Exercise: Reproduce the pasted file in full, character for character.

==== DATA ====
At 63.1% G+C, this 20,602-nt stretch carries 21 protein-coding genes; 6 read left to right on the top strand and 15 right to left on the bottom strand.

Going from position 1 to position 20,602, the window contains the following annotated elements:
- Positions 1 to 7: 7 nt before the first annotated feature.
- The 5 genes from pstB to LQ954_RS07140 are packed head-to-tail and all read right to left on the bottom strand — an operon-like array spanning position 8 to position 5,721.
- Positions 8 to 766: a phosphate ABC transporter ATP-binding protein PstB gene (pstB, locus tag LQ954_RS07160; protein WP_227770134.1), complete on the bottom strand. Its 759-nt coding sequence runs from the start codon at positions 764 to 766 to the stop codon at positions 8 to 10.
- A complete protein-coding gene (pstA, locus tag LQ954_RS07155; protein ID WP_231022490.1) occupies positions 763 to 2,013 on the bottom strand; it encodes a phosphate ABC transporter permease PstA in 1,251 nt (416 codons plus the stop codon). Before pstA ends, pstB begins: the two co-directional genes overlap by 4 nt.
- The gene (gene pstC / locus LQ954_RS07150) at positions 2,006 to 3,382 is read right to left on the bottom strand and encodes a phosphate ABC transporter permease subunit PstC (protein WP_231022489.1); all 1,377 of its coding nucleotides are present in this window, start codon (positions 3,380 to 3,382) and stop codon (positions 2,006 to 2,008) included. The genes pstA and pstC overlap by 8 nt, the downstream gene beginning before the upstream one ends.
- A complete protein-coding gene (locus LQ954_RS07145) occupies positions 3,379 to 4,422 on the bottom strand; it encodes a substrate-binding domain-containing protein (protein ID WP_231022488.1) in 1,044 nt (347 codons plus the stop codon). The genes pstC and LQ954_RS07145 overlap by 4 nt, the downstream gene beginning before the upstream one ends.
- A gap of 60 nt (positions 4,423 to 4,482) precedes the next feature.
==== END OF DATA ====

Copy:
At 63.1% G+C, this 20,602-nt stretch carries 21 protein-coding genes; 6 read left to right on the top strand and 15 right to left on the bottom strand.

Going from position 1 to position 20,602, the window contains the following annotated elements:
- Positions 1 to 7: 7 nt before the first annotated feature.
- The 5 genes from pstB to LQ954_RS07140 are packed head-to-tail and all read right to left on the bottom strand — an operon-like array spanning position 8 to position 5,721.
- Positions 8 to 766: a phosphate ABC transporter ATP-binding protein PstB gene (pstB, locus tag LQ954_RS07160; protein WP_227770134.1), complete on the bottom strand. Its 759-nt coding sequence runs from the start codon at positions 764 to 766 to the stop codon at positions 8 to 10.
- A complete protein-coding gene (pstA, locus tag LQ954_RS07155; protein ID WP_231022490.1) occupies positions 763 to 2,013 on the bottom strand; it encodes a phosphate ABC transporter permease PstA in 1,251 nt (416 codons plus the stop codon). Before pstA ends, pstB begins: the two co-directional genes overlap by 4 nt.
- The gene (gene pstC / locus LQ954_RS07150) at positions 2,006 to 3,382 is read right to left on the bottom strand and encodes a phosphate ABC transporter permease subunit PstC (protein WP_231022489.1); all 1,377 of its coding nucleotides are present in this window, start codon (positions 3,380 to 3,382) and stop codon (positions 2,006 to 2,008) included. The genes pstA and pstC overlap by 8 nt, the downstream gene beginning before the upstream one ends.
- A complete protein-coding gene (locus LQ954_RS07145) occupies positions 3,379 to 4,422 on the bottom strand; it encodes a substrate-binding domain-containing protein (protein ID WP_231022488.1) in 1,044 nt (347 codons plus the stop codon). The genes pstC and LQ954_RS07145 overlap by 4 nt, the downstream gene beginning before the upstream one ends.
- A gap of 60 nt (positions 4,423 to 4,482) precedes the next feature.